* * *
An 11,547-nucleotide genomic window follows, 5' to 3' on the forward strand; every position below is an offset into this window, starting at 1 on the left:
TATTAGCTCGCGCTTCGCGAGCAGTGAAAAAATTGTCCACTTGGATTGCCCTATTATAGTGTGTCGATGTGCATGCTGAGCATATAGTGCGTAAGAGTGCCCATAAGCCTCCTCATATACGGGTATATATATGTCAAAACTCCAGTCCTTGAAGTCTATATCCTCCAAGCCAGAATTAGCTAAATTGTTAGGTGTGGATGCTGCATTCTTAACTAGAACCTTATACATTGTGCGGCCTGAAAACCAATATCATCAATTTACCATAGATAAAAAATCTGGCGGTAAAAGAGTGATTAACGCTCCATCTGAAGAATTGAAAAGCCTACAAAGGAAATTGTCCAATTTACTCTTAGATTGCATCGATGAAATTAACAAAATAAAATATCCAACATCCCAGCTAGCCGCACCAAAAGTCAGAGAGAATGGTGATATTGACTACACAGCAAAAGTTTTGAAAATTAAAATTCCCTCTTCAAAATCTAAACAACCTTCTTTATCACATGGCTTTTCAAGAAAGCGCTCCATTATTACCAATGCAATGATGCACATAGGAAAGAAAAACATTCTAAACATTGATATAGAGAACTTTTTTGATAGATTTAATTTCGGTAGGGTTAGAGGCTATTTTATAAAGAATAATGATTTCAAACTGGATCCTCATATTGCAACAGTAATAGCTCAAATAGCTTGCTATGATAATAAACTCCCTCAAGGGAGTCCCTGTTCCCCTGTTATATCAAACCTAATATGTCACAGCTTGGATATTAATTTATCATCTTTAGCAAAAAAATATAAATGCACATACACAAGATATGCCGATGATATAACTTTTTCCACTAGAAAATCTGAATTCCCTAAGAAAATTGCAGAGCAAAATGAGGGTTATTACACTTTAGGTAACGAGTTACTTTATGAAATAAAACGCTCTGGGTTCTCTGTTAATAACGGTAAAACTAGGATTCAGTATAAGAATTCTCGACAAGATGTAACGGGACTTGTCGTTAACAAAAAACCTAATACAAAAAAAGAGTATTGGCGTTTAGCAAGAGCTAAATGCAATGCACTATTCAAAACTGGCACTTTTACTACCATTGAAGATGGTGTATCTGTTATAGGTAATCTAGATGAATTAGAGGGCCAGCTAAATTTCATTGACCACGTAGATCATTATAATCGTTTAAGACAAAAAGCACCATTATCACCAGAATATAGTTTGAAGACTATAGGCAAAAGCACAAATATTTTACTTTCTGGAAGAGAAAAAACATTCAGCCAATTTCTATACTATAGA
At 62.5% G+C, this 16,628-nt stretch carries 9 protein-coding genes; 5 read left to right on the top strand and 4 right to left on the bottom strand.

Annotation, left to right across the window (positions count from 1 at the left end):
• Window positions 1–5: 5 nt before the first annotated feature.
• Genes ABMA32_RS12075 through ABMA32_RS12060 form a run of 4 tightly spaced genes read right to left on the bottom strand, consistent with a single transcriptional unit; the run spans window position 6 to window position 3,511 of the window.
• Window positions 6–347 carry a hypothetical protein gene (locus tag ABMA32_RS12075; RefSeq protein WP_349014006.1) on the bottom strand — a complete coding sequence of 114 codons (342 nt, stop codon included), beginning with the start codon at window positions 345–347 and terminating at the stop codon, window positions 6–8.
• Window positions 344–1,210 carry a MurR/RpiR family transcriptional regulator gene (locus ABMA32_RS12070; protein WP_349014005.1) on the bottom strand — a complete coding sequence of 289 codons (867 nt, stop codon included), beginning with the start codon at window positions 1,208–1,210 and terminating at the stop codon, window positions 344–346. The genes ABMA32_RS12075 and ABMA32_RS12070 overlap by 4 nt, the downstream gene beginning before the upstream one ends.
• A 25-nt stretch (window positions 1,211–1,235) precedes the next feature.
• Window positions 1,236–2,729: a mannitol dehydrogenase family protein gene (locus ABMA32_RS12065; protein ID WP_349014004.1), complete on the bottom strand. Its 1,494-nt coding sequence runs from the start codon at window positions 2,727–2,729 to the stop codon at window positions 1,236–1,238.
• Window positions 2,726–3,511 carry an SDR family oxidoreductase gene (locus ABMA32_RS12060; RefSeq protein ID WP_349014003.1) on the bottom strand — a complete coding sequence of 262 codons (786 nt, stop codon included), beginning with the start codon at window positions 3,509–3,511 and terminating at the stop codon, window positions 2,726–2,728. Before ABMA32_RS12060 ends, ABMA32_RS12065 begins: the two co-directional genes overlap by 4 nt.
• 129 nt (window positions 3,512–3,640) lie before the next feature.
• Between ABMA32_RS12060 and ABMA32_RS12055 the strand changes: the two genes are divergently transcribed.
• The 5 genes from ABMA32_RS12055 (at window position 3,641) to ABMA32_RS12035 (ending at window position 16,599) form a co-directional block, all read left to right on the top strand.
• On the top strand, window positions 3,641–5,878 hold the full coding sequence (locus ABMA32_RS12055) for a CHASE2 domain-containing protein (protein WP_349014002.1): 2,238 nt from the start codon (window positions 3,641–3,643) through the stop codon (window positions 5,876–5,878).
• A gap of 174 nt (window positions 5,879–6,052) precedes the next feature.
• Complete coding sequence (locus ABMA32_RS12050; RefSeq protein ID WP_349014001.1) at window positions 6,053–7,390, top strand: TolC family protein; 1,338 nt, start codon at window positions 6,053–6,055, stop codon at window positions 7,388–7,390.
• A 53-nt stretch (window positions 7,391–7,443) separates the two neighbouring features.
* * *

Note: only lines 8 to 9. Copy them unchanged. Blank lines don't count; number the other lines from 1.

• Window positions 344–1,210 carry a MurR/RpiR family transcriptional regulator gene (locus ABMA32_RS12070; protein WP_349014005.1) on the bottom strand — a complete coding sequence of 289 codons (867 nt, stop codon included), beginning with the start codon at window positions 1,208–1,210 and terminating at the stop codon, window positions 344–346. The genes ABMA32_RS12075 and ABMA32_RS12070 overlap by 4 nt, the downstream gene beginning before the upstream one ends.
• A 25-nt stretch (window positions 1,211–1,235) precedes the next feature.